3. Topical use should be tested ahead of time, TWICE. If you are going to use the oils topically, you should test the diluted essential oil on your skin towards the end of pregnancy. Apply the diluted oil on your wrist or the inside of your arm and let it sit for 10+ minutes. A few days later, do it again! If your pregnant body is sensitive to the oil, it likely won’t react until the second test; it requires the first test to be sensitized before your body will accurately react to it.
  4. During birth, dilute oils using a 1% dilution and don’t place oils on any area of your body that the baby might touch. If you do, properly cleanse the area before/during pushing (ex. Stomach or chest).
  5. Always be ready to handle a negative reaction if you use it topically during birth. Have a towel with a carrier oil (maybe coconut, olive, or almond) ready to wipe off the skin where the oil was placed. After wiping well with the oil, you can use a gentle soap and water to finish cleaning the area.
  6. Don’t put essential oils in a tub if you plan to birth in it.
  7. DO NOT use peppermint, or any blend that contains peppermint, around the baby, including during your birthing time. People commonly use peppermint for nausea, not realizing it could hyperstimulate the baby’s lungs and make it hard for them to breathe!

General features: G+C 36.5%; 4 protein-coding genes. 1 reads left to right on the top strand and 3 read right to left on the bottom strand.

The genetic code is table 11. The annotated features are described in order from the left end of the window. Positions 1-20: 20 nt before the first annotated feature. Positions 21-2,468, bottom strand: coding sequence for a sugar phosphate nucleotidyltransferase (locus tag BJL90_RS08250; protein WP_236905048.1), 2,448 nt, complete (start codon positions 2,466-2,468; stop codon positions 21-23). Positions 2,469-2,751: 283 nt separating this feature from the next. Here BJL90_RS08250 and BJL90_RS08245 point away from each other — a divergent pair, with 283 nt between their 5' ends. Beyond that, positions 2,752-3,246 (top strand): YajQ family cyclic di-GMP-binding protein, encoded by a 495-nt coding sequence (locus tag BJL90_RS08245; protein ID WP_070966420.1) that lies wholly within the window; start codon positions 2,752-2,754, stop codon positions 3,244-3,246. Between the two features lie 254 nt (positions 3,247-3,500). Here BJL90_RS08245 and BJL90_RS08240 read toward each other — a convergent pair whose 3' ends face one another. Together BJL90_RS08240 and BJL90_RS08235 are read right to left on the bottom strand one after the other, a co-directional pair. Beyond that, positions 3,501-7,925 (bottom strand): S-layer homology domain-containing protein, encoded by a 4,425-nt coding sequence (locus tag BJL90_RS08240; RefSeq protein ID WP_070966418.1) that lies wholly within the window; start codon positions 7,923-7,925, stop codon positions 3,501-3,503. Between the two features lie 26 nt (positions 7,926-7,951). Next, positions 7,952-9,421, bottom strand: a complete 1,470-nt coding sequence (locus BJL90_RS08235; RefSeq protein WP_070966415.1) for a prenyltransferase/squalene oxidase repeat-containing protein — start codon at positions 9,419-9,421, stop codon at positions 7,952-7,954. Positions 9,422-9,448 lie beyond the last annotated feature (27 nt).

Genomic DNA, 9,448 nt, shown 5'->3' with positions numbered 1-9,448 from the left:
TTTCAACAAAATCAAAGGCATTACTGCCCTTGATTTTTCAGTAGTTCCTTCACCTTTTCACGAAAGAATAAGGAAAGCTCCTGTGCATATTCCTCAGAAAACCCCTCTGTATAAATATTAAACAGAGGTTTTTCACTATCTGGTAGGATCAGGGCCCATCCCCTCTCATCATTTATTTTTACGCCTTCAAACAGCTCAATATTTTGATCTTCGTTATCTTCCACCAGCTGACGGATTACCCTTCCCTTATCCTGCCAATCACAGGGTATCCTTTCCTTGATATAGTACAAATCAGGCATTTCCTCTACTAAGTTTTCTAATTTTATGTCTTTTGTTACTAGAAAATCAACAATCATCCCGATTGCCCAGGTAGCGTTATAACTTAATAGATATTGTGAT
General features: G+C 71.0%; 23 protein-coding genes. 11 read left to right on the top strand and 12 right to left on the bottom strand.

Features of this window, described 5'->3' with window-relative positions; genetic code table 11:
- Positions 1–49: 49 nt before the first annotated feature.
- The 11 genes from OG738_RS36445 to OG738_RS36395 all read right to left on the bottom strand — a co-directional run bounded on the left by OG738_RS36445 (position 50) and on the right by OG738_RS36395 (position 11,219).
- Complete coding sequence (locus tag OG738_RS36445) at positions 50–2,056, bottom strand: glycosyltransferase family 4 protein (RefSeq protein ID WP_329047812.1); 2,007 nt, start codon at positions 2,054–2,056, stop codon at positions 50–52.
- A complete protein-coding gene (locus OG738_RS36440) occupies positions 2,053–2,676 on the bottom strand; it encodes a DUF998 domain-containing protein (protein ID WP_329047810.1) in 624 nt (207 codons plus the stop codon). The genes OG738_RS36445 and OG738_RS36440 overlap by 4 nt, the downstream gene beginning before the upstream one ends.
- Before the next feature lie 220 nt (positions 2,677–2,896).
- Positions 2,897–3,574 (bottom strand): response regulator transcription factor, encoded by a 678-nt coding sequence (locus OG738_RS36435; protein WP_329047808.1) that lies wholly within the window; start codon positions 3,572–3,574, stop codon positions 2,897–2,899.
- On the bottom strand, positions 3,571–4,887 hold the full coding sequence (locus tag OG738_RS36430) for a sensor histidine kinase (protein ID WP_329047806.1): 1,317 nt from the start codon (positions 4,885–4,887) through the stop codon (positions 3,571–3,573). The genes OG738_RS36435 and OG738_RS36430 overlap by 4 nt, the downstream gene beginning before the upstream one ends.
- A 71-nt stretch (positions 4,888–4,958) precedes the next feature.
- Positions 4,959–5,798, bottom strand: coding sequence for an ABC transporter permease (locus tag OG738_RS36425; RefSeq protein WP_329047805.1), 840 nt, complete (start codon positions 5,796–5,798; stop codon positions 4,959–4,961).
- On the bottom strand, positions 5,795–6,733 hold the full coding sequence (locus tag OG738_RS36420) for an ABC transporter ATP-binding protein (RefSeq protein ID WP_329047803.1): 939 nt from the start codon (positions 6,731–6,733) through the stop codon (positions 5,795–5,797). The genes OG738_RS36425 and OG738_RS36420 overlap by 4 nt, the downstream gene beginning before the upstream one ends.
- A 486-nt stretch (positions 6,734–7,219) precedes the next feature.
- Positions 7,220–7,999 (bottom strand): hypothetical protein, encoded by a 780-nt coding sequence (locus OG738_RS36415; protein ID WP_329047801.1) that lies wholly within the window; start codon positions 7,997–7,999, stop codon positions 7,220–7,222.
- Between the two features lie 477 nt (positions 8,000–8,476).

10 Safe and Supportive Oils

Now the fun part! Here is a list of 10 essential oils that could support almost any emotional need during your birth. You can also take advantage of these in the postpartum period, too.

Orange: Most people love this smell; it creates a sense of happiness, warmth, and energy.

Lemon: Great for nausea, energy, and overall feeling happy.

Ginger: Sometimes stronger for nausea than lemon, but takes longer to work.

Black Pepper: This is warming and great for the lower back, when diluted properly and kept away from any place the baby will come in contact with.

Clary Sage: This can encourage contractions, but also reduce the amount of pain that you feel.

Cedarwood: Great for giving a sense of “I’m going to be ok” when anyone in the room is anxious, stressed, or feels like they are losing control.

Frankincense: Another good option for relieving stress and inducing calmness.

Lavender: Great for inducing rest, reducing blood pressure (do NOT use with low pressure), and relieving stress. Can also help speed vaginal healing when on a pad postpartum.

Roman Chamomile: Can induce rest better than lavender, but is more expensive.

Helichrysum: Wonderful for vaginal healing when placed on a pad postpartum, but is more expensive than lavender. Some say it supports safe bleeding after birth, too.

Pick and choose, or enjoy them all. Either way, you can feel confident that you used them safely and effectively!

Rachel has been studying birth for over a decade now, ever since her first pregnancy. It was that birth that ultimately inspired her passion for supporting other moms/families during this life-changing experience. She is the owner and creator of The NaturalBirth Site, as well as the podcast, The NaturalBirth Talk. She is also a birth doula, childbirth educator, and midwife’s assistant in the St. Louis, MO area, under the name Rachel Mans, Doula. She loves teaching parents to trust their body, baby, and innate instincts! There is little free time as a homeschooling mama of five, but she loves caring for her garden, going on walks/hikes, and playing board/card games with the whole family when she has the chance.

Instagram and Facebook: @TheNaturalBirthSite